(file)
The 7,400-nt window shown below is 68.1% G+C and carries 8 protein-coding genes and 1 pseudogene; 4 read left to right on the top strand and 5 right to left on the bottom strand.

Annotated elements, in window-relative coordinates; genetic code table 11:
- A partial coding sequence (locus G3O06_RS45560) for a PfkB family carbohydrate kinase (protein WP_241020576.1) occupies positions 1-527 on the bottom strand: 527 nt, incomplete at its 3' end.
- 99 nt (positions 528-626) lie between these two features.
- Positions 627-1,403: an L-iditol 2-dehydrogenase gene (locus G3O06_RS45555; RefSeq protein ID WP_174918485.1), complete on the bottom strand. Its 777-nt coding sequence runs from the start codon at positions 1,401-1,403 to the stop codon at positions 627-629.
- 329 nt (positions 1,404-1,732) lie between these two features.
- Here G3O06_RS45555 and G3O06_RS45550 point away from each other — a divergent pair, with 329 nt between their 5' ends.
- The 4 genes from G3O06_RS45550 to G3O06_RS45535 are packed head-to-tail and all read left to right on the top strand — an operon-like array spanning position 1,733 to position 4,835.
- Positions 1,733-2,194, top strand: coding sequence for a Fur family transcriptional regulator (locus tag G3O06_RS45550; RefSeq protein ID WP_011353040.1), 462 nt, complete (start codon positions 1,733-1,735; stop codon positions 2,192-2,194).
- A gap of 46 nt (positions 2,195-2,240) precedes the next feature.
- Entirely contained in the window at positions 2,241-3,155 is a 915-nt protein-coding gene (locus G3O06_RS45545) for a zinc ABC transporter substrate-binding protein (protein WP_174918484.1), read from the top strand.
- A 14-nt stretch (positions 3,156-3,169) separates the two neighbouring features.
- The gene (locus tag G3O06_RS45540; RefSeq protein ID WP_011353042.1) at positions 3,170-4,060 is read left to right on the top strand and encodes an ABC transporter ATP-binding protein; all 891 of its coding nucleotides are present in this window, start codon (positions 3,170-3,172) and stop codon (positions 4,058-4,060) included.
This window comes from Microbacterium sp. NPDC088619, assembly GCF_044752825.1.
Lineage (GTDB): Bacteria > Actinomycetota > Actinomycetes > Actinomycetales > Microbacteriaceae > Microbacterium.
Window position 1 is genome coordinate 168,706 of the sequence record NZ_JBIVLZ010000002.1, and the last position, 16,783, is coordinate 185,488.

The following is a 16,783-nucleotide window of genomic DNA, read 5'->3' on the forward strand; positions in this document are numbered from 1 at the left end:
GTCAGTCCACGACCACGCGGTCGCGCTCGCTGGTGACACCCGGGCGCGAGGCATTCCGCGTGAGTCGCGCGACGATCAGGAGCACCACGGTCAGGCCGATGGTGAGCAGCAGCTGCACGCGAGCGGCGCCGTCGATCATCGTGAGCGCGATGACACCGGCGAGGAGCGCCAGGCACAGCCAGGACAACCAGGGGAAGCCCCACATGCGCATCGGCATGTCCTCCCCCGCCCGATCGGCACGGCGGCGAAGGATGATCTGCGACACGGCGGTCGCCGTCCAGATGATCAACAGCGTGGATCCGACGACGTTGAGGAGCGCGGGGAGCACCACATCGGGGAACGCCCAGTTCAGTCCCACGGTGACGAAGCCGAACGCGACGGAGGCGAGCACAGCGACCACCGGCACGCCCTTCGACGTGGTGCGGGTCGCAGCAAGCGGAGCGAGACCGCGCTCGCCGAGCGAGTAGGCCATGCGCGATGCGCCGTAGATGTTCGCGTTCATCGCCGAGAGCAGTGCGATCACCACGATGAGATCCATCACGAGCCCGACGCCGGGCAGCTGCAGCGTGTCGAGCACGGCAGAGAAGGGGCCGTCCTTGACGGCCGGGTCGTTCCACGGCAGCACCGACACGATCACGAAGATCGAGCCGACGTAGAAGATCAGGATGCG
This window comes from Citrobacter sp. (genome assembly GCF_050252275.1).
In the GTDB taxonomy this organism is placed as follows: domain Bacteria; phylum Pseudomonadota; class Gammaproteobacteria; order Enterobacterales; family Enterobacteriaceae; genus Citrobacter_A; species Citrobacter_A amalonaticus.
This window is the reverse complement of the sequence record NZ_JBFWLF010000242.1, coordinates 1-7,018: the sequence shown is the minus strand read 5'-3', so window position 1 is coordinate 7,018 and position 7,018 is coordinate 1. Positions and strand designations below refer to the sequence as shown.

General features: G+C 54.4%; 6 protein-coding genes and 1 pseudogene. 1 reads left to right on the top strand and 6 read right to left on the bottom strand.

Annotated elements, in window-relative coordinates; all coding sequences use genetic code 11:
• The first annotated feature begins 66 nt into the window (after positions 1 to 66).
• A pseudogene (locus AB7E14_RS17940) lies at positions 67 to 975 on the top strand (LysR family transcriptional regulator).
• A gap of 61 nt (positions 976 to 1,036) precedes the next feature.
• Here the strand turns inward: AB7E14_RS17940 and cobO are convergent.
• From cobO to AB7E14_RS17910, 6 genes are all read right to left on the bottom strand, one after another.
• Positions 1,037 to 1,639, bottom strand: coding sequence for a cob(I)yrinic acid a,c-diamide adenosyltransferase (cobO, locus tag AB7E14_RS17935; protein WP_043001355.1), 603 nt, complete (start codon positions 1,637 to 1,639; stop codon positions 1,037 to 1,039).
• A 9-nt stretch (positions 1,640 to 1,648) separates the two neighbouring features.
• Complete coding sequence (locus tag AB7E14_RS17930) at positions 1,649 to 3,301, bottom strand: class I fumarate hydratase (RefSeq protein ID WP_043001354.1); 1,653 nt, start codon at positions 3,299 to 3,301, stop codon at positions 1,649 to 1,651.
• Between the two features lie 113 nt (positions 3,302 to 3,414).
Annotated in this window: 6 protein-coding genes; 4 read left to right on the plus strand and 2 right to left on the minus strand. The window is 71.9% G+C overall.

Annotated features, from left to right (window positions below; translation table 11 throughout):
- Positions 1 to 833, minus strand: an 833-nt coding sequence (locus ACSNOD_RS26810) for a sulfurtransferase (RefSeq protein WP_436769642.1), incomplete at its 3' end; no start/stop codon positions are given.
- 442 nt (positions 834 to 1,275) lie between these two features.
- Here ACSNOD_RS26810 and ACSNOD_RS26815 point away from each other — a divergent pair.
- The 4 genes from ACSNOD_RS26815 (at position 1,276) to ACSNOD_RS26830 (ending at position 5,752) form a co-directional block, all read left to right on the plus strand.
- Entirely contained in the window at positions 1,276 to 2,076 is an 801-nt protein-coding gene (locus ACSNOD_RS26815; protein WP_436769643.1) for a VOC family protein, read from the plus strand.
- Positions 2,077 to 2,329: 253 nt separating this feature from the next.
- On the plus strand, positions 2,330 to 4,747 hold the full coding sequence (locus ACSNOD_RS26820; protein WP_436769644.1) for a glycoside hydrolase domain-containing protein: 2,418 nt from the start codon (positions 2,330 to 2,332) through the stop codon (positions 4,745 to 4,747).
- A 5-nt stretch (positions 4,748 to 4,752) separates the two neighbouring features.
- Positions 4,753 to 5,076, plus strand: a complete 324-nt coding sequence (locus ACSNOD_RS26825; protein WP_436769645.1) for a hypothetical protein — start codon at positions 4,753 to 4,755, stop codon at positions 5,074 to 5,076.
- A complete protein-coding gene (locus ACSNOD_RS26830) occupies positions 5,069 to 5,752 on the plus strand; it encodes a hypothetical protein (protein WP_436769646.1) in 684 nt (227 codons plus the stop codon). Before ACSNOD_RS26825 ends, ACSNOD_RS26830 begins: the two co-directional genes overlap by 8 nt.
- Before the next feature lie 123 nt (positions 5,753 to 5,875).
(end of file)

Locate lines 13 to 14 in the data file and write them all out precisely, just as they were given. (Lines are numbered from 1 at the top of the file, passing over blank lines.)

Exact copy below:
- The gene (locus tag G3O06_RS45540; RefSeq protein ID WP_011353042.1) at positions 3,170-4,060 is read left to right on the top strand and encodes an ABC transporter ATP-binding protein; all 891 of its coding nucleotides are present in this window, start codon (positions 3,170-3,172) and stop codon (positions 4,058-4,060) included.
This window comes from Microbacterium sp. NPDC088619, assembly GCF_044752825.1.